There is now extensive evidence on the optimal management of diabetes, offering the opportunity of improving the immediate and long-term quality of life of those living with the condition. Unfortunately such optimal management is not reaching many, perhaps the majority, of the people who could benefit. Reasons include the size and complexity of the evidence-base, and the complexity of diabetes care itself. One result is a lack of proven cost-effective resources for diabetes care. Another result is diversity of standards of clinical practice. Guidelines are part of the process which seeks to address those problems. IDF has produced a series of guidelines on different aspects of diabetes management, prevention and care.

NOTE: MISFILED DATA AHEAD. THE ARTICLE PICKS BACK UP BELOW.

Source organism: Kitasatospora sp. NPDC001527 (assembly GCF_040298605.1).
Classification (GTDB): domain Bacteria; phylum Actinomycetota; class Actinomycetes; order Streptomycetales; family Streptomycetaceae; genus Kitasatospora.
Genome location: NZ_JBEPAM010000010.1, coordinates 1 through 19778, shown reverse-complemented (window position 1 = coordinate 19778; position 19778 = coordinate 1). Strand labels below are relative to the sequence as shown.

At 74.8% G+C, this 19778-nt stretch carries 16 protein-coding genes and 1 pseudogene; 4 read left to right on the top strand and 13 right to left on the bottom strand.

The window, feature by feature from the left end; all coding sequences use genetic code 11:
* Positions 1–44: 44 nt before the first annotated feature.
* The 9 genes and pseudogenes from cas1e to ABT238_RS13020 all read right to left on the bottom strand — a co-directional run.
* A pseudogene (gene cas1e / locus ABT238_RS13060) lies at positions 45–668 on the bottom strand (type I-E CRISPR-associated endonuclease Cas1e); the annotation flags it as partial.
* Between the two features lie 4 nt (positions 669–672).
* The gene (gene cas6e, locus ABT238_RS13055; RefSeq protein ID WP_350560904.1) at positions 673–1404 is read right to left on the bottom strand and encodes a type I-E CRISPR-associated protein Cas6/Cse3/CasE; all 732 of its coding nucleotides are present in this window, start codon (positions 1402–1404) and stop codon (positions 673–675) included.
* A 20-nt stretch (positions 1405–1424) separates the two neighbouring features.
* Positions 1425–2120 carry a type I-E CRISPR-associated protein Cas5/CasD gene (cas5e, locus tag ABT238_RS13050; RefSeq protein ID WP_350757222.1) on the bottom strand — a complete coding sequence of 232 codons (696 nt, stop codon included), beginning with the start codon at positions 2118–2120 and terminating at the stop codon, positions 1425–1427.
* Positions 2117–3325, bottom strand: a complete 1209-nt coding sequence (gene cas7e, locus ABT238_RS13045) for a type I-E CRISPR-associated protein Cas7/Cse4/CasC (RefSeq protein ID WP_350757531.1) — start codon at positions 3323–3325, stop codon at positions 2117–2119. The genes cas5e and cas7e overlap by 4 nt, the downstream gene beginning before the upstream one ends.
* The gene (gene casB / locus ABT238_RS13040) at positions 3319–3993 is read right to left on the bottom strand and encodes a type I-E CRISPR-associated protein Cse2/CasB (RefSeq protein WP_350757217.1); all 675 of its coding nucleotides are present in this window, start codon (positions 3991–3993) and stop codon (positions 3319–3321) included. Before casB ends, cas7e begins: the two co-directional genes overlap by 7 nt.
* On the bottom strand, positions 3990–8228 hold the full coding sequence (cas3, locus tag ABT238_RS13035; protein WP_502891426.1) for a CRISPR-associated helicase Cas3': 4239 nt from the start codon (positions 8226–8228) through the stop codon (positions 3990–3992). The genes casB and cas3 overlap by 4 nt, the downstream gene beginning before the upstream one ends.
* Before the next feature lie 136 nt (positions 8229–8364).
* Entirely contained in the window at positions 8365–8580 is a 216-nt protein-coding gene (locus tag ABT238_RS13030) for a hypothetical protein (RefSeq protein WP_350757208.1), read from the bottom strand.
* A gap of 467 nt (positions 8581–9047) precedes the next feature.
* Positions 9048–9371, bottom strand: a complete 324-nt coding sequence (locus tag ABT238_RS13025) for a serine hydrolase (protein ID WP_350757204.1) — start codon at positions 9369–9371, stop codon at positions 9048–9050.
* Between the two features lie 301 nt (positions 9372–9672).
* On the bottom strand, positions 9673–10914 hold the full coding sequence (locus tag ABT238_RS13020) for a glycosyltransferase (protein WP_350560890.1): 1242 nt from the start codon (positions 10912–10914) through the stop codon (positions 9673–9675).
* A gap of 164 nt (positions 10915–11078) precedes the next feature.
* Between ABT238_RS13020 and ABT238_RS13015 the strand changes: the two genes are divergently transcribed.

Self-monitoring of blood glucose in non-insulin treated type 2 diabetes
In October 2008, the International Diabetes Federation Clinical Guidelines Task Force, in conjunction with the SMBG International Working Group, convened a workshop in Amsterdam to address the issue of SMBG utilization in people with type 2 diabetes (T2M) that is not treated with insulin. Workshop participants included clinical investigators actively engaged in self-monitoring of blood glucose (SMBG) research and research translation activities. The IDF Guideline on Self-monitoring of Blood Glucose in Non-Insulin Treated Type 2 Diabetes presents a summary of the findings and recommendations of the workshop, related to the use of the SMBG in non-insulin treated people with T2M.